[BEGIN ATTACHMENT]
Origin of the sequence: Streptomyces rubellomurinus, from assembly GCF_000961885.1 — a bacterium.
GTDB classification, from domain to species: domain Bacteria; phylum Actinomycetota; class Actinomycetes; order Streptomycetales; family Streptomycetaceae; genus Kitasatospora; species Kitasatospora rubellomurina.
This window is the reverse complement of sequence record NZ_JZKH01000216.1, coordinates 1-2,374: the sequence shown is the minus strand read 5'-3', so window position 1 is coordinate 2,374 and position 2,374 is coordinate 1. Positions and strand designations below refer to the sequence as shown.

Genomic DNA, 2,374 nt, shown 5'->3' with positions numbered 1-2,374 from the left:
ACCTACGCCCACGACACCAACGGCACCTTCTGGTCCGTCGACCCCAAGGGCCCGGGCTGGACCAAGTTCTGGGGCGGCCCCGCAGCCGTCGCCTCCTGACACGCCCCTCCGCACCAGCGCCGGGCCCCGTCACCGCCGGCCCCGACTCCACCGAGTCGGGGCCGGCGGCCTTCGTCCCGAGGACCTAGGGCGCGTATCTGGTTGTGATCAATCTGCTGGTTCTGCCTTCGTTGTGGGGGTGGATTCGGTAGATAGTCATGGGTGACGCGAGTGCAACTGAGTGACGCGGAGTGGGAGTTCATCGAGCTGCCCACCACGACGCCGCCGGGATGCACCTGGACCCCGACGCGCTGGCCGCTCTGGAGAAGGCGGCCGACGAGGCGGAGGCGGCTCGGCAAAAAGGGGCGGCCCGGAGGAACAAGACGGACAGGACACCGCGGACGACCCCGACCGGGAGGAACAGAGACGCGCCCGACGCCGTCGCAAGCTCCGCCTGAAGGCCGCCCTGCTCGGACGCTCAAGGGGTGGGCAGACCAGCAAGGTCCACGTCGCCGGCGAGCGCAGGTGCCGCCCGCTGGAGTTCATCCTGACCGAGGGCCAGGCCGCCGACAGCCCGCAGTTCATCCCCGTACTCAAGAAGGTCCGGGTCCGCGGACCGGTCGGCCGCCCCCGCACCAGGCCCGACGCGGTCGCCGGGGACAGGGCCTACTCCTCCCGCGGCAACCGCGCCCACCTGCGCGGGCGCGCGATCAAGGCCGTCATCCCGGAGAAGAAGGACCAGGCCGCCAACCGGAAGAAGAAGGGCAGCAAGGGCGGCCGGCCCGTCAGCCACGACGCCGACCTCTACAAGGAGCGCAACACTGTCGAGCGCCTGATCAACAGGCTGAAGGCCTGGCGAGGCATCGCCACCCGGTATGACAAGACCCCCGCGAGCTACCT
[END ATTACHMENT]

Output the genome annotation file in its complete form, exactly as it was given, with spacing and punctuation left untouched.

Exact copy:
Origin of the sequence: Streptomyces rubellomurinus, from assembly GCF_000961885.1 — a bacterium.
GTDB classification, from domain to species: domain Bacteria; phylum Actinomycetota; class Actinomycetes; order Streptomycetales; family Streptomycetaceae; genus Kitasatospora; species Kitasatospora rubellomurina.
This window is the reverse complement of sequence record NZ_JZKH01000216.1, coordinates 1-2,374: the sequence shown is the minus strand read 5'-3', so window position 1 is coordinate 2,374 and position 2,374 is coordinate 1. Positions and strand designations below refer to the sequence as shown.

Genomic DNA, 2,374 nt, shown 5'->3' with positions numbered 1-2,374 from the left:
ACCTACGCCCACGACACCAACGGCACCTTCTGGTCCGTCGACCCCAAGGGCCCGGGCTGGACCAAGTTCTGGGGCGGCCCCGCAGCCGTCGCCTCCTGACACGCCCCTCCGCACCAGCGCCGGGCCCCGTCACCGCCGGCCCCGACTCCACCGAGTCGGGGCCGGCGGCCTTCGTCCCGAGGACCTAGGGCGCGTATCTGGTTGTGATCAATCTGCTGGTTCTGCCTTCGTTGTGGGGGTGGATTCGGTAGATAGTCATGGGTGACGCGAGTGCAACTGAGTGACGCGGAGTGGGAGTTCATCGAGCTGCCCACCACGACGCCGCCGGGATGCACCTGGACCCCGACGCGCTGGCCGCTCTGGAGAAGGCGGCCGACGAGGCGGAGGCGGCTCGGCAAAAAGGGGCGGCCCGGAGGAACAAGACGGACAGGACACCGCGGACGACCCCGACCGGGAGGAACAGAGACGCGCCCGACGCCGTCGCAAGCTCCGCCTGAAGGCCGCCCTGCTCGGACGCTCAAGGGGTGGGCAGACCAGCAAGGTCCACGTCGCCGGCGAGCGCAGGTGCCGCCCGCTGGAGTTCATCCTGACCGAGGGCCAGGCCGCCGACAGCCCGCAGTTCATCCCCGTACTCAAGAAGGTCCGGGTCCGCGGACCGGTCGGCCGCCCCCGCACCAGGCCCGACGCGGTCGCCGGGGACAGGGCCTACTCCTCCCGCGGCAACCGCGCCCACCTGCGCGGGCGCGCGATCAAGGCCGTCATCCCGGAGAAGAAGGACCAGGCCGCCAACCGGAAGAAGAAGGGCAGCAAGGGCGGCCGGCCCGTCAGCCACGACGCCGACCTCTACAAGGAGCGCAACACTGTCGAGCGCCTGATCAACAGGCTGAAGGCCTGGCGAGGCATCGCCACCCGGTATGACAAGACCCCCGCGAGCTACCT